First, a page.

History of the Dayton Memorial Library
The Birth & Growth of a Library

A welcoming brick building featuring art deco style ceiling tiles and romanesque arched windows, the Dayton Memorial Library is a testament to the dedication and love of the many people who helped to make a library in Columbia County a reality.

The idea of a library in Dayton began as the vision of Elizabeth Forrest-Day, the wife of the first plat-owner in what was to become Dayton. The Draper Self-Culture Club decided they wanted to establish a reading room in Dayton. Members of this women’s self-improvement club believed that a public library was essential to improving the quality of life of area citizens. Initially, two rooms were rented in the Ankeny Building (now the State Farm Insurance Building on First & Main St.), and the Draper Club purchased magazine subscriptions for it. As public interest increased, they decided to pursue the goal of creating a library in Dayton.

Fundraising began at the end of 1919 and included: bazaars, teas, card parties, carnivals, and a minstrel show. Within 6 months enough money had been raised to purchase a lot on the corner of 3rd Street and Clay. They did not yet have enough to begin building, however. In 1927, funds were secured for reading rooms at the Odd Fellows Hall (also known as the Fraternity Building), and the Draper ladies worked to catalogue donated books and to work in the Reading Room. The ladies of the Draper club, impatient to have the library underway, opened the Reading Rooms to the pubic.

Over the course of many years, the members of the Draper Club — re-named the Elizabeth Forrest-Day Club in 1925 — pursued various means of fundraising. By the 1930s public interest for the establishment of a library was beginning to wane. In 1933, the tireless E.F.D. Club considered the option of turning the lot deed and the monies in the Library Fund over to the City. In doing so, they could attain the necessary grant funding for labor to begin building. In 1935, the City Council of Dayton voted to accept the lot and monies accrued by the Elizabeth Forrest-Day Club, and construction began on the library building.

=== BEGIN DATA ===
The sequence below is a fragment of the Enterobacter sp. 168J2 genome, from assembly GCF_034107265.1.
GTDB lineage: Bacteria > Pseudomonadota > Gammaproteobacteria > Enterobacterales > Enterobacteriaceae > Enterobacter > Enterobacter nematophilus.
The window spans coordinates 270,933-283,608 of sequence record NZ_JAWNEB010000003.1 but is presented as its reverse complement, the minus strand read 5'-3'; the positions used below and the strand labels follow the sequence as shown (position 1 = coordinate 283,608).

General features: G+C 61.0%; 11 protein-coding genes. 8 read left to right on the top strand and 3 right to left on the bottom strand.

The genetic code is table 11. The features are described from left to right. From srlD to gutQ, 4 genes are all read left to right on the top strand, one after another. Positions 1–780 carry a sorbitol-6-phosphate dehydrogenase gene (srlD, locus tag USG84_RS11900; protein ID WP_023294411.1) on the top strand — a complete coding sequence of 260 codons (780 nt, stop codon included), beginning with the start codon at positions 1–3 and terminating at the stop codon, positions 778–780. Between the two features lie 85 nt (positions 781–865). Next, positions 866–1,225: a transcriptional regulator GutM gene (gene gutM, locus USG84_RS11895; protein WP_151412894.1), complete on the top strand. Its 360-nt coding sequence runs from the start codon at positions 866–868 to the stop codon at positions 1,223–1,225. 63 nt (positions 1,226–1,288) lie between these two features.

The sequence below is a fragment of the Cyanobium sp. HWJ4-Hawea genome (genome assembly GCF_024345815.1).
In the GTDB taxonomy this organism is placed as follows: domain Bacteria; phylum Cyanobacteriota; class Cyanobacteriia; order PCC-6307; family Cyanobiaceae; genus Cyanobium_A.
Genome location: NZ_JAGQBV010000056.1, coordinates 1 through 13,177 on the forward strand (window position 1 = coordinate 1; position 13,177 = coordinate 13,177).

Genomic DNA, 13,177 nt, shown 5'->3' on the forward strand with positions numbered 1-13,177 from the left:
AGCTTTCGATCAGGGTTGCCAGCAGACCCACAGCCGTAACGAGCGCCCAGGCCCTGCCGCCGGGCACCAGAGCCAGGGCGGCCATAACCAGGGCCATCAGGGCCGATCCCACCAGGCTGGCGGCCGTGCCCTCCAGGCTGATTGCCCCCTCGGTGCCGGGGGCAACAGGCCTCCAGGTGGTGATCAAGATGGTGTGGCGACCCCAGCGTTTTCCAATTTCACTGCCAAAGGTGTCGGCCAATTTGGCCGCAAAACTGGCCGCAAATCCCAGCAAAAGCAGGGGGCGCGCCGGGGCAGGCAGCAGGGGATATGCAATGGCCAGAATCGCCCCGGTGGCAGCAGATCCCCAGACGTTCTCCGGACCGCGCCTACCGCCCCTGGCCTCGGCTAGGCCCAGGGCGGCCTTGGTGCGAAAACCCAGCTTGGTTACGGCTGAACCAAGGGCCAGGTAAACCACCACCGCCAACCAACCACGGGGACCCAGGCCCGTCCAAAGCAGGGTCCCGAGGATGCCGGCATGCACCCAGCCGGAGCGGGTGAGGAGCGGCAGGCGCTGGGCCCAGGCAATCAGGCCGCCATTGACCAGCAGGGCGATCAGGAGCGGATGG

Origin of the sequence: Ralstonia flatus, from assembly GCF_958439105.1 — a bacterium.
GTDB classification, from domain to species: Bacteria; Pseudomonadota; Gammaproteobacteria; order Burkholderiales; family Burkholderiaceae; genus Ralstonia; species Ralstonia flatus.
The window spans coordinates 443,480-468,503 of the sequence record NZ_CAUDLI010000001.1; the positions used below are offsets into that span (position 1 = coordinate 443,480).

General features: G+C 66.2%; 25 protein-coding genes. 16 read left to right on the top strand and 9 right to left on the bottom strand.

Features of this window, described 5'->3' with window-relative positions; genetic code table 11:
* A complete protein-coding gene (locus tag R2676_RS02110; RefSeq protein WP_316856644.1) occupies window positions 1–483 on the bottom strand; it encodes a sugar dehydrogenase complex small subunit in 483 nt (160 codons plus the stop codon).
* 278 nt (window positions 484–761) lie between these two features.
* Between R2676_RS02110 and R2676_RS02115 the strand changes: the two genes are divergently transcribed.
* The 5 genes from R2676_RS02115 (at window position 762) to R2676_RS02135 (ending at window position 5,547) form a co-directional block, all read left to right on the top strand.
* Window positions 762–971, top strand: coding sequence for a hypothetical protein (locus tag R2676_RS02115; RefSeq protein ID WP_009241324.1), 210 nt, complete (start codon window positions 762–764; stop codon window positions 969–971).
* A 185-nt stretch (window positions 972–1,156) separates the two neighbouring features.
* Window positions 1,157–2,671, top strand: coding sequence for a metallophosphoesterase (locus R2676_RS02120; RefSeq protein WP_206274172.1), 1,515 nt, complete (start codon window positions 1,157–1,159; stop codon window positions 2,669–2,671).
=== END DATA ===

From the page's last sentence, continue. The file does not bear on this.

The Dayton Memorial Library was built as a Public Works Project, and finished in 1937. The Governor of Washington, Clarence Martin, personally endorsed the project and sent $5,000 in support. The Library doors were opened to the public that October 2, 1937. The Columbia County Rural Library District was formed in 2005 as a way to provide stable library funding; before this point the library was funded exclusively by city tax dollars. An original portrait painting of Elizabeth Forrest-Day hangs in the library today to honor her work toward making this community resource a reality.

In 1942 the Dayton residents realized they needed a community room of some kind where people could go to visit, ‘sit a spell,’ and use for meetings. Later, Henry and Alice Delany — a Tucannon-area farming couple — willed a trust fund for the creation of such a building. Construction of an L-shaped, 2-story addition to the library began in 1970 and was completed in 1974, thereafter named the Henry Delany Memorial Building.

Today the first floor of the Delany building – commonly referred to as the Delany Room – is a large, open concept meeting room with access to a kitchenette, ADA accessible bathrooms, and projector & whitescreen. Additionally, portable tables and chairs are available for groups to use and re-arrange as they please. It is often used for library events and community group meetings, and reservations are free to the public. The Delany Room is one of the most valued resources in Dayton!